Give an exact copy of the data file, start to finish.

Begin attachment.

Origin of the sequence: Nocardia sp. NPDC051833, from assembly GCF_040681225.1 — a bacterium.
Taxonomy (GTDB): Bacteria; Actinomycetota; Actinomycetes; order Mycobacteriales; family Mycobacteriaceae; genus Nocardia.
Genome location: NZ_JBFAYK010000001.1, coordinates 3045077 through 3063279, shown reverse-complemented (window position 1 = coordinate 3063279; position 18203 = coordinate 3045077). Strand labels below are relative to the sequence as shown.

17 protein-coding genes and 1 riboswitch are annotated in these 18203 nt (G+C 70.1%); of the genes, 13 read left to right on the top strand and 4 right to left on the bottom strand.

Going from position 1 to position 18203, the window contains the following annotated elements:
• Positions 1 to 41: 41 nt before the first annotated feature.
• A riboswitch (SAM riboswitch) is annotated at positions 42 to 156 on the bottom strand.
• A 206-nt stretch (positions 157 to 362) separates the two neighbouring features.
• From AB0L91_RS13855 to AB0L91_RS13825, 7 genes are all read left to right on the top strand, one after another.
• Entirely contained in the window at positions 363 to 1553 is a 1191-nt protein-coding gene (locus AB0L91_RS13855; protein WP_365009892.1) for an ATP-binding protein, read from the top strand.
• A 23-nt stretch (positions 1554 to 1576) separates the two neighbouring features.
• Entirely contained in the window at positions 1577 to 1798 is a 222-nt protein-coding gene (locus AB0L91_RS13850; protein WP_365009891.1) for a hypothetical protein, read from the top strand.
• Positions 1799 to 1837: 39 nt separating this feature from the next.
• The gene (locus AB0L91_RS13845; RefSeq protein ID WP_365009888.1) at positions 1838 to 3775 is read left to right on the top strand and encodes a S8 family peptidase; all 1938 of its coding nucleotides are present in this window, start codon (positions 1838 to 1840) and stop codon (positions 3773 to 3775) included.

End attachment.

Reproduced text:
Origin of the sequence: Nocardia sp. NPDC051833, from assembly GCF_040681225.1 — a bacterium.
Taxonomy (GTDB): Bacteria; Actinomycetota; Actinomycetes; order Mycobacteriales; family Mycobacteriaceae; genus Nocardia.
Genome location: NZ_JBFAYK010000001.1, coordinates 3045077 through 3063279, shown reverse-complemented (window position 1 = coordinate 3063279; position 18203 = coordinate 3045077). Strand labels below are relative to the sequence as shown.

17 protein-coding genes and 1 riboswitch are annotated in these 18203 nt (G+C 70.1%); of the genes, 13 read left to right on the top strand and 4 right to left on the bottom strand.

Going from position 1 to position 18203, the window contains the following annotated elements:
• Positions 1 to 41: 41 nt before the first annotated feature.
• A riboswitch (SAM riboswitch) is annotated at positions 42 to 156 on the bottom strand.
• A 206-nt stretch (positions 157 to 362) separates the two neighbouring features.
• From AB0L91_RS13855 to AB0L91_RS13825, 7 genes are all read left to right on the top strand, one after another.
• Entirely contained in the window at positions 363 to 1553 is a 1191-nt protein-coding gene (locus AB0L91_RS13855; protein WP_365009892.1) for an ATP-binding protein, read from the top strand.
• A 23-nt stretch (positions 1554 to 1576) separates the two neighbouring features.
• Entirely contained in the window at positions 1577 to 1798 is a 222-nt protein-coding gene (locus AB0L91_RS13850; protein WP_365009891.1) for a hypothetical protein, read from the top strand.
• Positions 1799 to 1837: 39 nt separating this feature from the next.
• The gene (locus AB0L91_RS13845; RefSeq protein ID WP_365009888.1) at positions 1838 to 3775 is read left to right on the top strand and encodes a S8 family peptidase; all 1938 of its coding nucleotides are present in this window, start codon (positions 1838 to 1840) and stop codon (positions 3773 to 3775) included.